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ABOVE, The Missouri Boatride is photographed by Jason Jenkins, managing editor of Rural Missouri, on the steps of Wooley Creek School. The Wooley Creek School Community Association is participating in the Summit. August 1, 2011, StateoftheOzarks Archive.

“We have members that own still-standing one-room schools, members who are former one-room school teachers or students, members who want to take on historical renovation projects and members who are just local history buffs,” said David Burton, civic communication specialist with University of Missouri Extension.

The first Historic Schools Summit will be held Friday, Sept. 16 and Saturday, Sept. 17, at the Springfield-Greene County Botanical Center, 2400 S. Scenic, Ave., Springfield, Mo. and is open to anyone interested in the one-room school experience.
The conference is organized by MU Extension in Greene County as part of a new community development program known as the Ozarks Country School Association.
The two-day program will include the Missouri premier of a documentary, “Country School: One Room, One Nation,” along with other interesting speakers addressing a number of topics relevant to the one-room school experience.
The first day of the conference will include a presentation by Burton entitled, “Why Bother Saving a One-Room School” and a presentation entitled “Early Life in the Ozarks: Humor, Customs, Remedies and Music” given by Dr. Jim Wirth, a human development specialist with MU Extension.
Virginia Snyder, a former teacher who restored Little Moore School and moved it to Snyder Music Park in Lawrence County, will speak and sing her program “Legacy of the One-Room School.”
At noon, attendees will watch the 1956 movie, “A Desk for Billie” and then hear from the lady that was the subject of the movie: Dr. Billie Davis. When the “Saturday Evening Post” published her story, “I was a Hobo Kid” in 1952, Dr. Davis became a highly sought after speaker for state and national teacher conferences.
Tiffany Paterson, National Register Coordinator at the Missouri State Historic Preservation Office, will lead a three-hour session in the afternoon entitled, “Taking the Mystery Out of Historic School Nominations.” Paterson writes historic nominations for the state of Missouri and is working on a multi-property nomination for one-room schools in the state.
Velynda Cameron, a 4-H youth development specialist with MU Extension, will lead a session entitled, “Working with and Inspiring Volunteers” prior to dinner.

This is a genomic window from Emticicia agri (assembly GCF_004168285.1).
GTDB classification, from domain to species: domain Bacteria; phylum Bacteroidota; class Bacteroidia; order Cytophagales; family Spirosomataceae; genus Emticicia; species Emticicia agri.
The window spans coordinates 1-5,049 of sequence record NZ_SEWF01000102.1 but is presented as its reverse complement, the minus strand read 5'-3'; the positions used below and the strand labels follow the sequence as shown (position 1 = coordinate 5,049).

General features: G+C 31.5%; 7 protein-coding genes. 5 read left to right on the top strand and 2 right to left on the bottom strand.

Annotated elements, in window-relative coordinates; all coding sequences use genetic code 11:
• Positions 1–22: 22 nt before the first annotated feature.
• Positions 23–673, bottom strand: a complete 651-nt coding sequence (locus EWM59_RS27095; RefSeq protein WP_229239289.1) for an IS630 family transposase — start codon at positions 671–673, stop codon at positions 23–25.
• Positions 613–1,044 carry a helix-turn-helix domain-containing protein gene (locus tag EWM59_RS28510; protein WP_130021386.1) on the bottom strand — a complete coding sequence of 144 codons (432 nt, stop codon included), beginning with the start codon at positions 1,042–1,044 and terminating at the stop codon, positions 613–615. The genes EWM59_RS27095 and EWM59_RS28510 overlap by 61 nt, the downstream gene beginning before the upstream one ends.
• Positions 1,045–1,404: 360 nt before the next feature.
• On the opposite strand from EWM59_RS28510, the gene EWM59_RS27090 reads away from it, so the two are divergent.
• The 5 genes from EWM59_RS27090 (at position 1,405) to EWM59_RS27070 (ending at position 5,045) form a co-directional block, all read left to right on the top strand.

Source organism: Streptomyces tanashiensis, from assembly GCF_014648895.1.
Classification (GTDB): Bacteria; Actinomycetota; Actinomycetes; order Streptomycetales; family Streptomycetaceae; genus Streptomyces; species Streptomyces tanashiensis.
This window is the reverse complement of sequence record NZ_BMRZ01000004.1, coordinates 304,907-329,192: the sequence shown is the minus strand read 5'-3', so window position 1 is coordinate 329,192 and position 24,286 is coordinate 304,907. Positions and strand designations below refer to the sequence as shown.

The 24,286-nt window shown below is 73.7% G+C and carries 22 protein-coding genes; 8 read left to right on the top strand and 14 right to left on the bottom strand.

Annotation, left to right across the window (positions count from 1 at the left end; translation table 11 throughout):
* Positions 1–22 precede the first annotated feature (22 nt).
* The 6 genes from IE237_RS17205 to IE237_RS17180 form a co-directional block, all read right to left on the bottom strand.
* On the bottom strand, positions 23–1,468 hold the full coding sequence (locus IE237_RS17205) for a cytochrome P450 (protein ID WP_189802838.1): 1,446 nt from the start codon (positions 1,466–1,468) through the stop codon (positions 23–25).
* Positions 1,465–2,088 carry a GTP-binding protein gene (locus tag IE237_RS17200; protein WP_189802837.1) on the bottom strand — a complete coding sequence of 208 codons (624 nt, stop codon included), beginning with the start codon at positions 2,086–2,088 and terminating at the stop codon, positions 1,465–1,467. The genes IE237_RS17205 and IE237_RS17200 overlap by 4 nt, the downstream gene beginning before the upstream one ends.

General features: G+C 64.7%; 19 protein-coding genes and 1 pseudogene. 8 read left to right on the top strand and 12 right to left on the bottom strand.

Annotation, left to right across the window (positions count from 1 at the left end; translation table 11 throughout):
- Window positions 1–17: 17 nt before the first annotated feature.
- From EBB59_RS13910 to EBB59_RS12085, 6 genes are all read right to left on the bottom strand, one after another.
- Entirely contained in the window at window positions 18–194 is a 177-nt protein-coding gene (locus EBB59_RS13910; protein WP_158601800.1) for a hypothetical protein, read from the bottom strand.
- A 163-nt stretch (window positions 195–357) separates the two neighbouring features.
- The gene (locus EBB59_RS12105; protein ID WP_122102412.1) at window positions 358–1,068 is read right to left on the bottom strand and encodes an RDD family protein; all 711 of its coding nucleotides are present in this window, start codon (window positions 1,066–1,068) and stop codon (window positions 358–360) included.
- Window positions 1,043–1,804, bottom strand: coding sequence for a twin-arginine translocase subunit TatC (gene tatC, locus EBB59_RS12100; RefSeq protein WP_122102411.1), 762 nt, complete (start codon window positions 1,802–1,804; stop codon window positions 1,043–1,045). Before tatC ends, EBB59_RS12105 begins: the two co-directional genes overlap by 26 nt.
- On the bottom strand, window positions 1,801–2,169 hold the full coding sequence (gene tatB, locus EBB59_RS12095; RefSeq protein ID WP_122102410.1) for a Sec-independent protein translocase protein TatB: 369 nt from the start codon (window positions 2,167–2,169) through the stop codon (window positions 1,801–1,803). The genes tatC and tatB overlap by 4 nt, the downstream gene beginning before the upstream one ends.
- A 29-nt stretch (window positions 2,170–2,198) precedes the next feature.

The first day of the conference will conclude with the Missouri premier of the 75-minute documentary, “Country School: One Room, One Nation.” The movie has been getting rave reviews throughout the Midwest.
Several volunteers from southwest Missouri will present topics specific to one-room schools in the Ozarks on Saturday.
Peter Maki, from Top of the Ozarks RC&D, will present a program on the “Texas County One-Room School Driving Tour” and another program entitled, ““Finding Schools in Ozark, Douglas and Wright Counties.”
A group of volunteers led by Mike Collins will present a program about the restoration and maintenance work being done at Wooley Creek School near Cape Fair, Missouri.
Helen Hunter of Carthage, who is currently writing a book about the one-room schools in Jasper County, will give a presentation on that topic and also share information about the restored Cave Springs School.
Carolyn McLean of Galena, Kansas, will round out the day’s program with a presentation on her recent restoration efforts entitled, “Saving Union Chapel School.”
On Saturday, attendees will also enjoy lunch at the Gray-Campbell Farmstead during the annual 1850s “Lifestyle Days” held at the farm. One of the goals of the Friends of Gray-Campbell Farm group is to move Liberty School to the historic Gray-Campbell Farmstead and restore it.
Membership in the Ozarks Country School Association is open to anyone with an interest in one-room schools, including current owners, former students and teachers, or local history buffs.
The goals of the OCSA are to work with historical and community groups, interested individuals and building owners, to raise funds and awareness to maintain historic one-room school buildings in Missouri and to develop them as community centers. This new program has a national affiliation with the Country School Association of America.
A complete conference agenda can be found online at http://extension.missouri.edu/greene.

— DAVID BURTON, Civic Communication Specialist
February 27, 2011